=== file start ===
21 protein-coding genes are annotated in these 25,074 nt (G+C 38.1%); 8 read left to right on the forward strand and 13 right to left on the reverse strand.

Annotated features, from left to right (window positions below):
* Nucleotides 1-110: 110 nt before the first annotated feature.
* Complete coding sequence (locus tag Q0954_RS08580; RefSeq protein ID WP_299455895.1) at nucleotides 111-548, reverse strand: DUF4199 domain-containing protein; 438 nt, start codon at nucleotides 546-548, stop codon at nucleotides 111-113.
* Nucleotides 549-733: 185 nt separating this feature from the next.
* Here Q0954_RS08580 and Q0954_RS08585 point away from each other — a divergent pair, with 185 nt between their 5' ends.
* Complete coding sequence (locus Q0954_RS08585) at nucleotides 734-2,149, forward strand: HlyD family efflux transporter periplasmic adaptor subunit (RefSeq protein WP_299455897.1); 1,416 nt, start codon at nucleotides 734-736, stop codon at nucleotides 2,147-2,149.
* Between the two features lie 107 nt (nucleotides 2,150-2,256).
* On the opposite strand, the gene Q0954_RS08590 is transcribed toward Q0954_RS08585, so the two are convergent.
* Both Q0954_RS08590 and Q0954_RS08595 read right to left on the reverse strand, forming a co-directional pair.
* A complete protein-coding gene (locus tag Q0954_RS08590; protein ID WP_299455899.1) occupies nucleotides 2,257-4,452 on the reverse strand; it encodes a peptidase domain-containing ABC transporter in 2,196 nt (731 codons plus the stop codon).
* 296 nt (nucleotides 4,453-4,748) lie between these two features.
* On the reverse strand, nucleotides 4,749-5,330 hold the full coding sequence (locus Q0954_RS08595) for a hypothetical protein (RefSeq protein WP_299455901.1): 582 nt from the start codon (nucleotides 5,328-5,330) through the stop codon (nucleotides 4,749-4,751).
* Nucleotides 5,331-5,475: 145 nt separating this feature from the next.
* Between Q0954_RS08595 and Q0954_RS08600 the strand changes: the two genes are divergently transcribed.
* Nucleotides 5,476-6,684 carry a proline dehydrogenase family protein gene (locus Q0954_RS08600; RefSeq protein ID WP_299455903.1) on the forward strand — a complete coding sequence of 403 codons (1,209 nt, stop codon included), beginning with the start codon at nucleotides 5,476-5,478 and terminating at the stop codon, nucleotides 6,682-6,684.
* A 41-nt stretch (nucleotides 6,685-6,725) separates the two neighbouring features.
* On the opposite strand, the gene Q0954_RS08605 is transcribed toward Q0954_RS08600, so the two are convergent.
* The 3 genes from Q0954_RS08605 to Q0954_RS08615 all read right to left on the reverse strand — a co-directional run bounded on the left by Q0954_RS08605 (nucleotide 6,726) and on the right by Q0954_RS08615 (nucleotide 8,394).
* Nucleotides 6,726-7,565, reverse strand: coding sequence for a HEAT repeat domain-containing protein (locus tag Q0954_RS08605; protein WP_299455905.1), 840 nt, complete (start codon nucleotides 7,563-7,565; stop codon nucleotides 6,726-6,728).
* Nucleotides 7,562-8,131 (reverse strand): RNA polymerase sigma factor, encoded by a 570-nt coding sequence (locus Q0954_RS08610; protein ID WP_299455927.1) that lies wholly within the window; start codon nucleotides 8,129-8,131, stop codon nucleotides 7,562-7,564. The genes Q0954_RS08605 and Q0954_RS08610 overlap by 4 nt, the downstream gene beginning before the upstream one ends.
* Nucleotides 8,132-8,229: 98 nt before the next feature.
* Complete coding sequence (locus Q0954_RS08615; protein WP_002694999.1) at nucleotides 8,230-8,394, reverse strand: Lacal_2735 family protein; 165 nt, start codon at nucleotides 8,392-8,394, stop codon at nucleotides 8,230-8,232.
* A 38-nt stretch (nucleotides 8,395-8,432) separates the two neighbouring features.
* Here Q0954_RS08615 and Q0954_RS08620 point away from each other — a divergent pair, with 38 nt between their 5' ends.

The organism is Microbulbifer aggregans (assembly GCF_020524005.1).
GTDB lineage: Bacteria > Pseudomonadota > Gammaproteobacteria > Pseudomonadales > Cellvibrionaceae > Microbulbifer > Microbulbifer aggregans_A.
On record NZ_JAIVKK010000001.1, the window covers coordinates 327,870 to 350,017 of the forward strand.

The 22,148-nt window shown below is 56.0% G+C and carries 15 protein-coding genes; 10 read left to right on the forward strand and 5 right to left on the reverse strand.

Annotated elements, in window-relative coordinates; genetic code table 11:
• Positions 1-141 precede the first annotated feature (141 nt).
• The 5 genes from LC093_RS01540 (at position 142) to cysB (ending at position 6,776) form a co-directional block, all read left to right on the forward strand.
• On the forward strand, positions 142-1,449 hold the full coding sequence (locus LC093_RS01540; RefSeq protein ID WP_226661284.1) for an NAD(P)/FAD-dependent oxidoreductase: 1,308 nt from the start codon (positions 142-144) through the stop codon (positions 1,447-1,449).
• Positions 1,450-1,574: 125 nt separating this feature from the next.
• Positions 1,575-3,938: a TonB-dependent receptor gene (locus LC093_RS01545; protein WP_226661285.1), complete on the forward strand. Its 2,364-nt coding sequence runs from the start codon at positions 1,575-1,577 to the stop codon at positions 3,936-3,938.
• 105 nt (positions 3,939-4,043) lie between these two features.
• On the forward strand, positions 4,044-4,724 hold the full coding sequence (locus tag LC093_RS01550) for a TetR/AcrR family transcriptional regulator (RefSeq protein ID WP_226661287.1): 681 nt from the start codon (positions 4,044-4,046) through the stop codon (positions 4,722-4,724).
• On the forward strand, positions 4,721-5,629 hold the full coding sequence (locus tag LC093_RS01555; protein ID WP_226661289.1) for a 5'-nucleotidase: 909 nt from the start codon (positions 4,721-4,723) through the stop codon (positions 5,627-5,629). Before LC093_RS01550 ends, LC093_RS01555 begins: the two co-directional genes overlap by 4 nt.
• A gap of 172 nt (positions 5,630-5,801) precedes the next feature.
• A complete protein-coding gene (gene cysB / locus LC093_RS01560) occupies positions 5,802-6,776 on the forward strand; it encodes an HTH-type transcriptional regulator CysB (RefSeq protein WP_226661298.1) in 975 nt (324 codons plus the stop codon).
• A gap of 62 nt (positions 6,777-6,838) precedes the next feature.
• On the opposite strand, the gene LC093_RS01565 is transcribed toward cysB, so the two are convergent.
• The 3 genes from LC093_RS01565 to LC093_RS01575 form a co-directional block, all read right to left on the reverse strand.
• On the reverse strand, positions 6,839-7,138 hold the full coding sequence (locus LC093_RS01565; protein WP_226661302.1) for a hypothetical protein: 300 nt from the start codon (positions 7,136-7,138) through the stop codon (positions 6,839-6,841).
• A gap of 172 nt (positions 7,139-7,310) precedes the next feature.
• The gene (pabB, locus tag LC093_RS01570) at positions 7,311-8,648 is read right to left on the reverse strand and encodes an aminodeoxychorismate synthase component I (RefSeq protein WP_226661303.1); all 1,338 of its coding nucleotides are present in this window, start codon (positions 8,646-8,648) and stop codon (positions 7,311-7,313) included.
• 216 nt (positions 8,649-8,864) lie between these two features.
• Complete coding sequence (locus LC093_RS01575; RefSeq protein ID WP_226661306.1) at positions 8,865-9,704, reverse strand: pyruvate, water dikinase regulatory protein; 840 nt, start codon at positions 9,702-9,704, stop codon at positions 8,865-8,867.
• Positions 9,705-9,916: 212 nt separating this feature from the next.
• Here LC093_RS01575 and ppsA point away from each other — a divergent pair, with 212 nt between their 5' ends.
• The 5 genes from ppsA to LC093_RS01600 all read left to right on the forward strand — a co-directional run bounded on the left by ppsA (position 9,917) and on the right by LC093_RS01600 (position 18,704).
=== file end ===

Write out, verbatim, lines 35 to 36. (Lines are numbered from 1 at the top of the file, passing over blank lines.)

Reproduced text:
• Positions 1,575-3,938: a TonB-dependent receptor gene (locus LC093_RS01545; protein WP_226661285.1), complete on the forward strand. Its 2,364-nt coding sequence runs from the start codon at positions 1,575-1,577 to the stop codon at positions 3,936-3,938.
• 105 nt (positions 3,939-4,043) lie between these two features.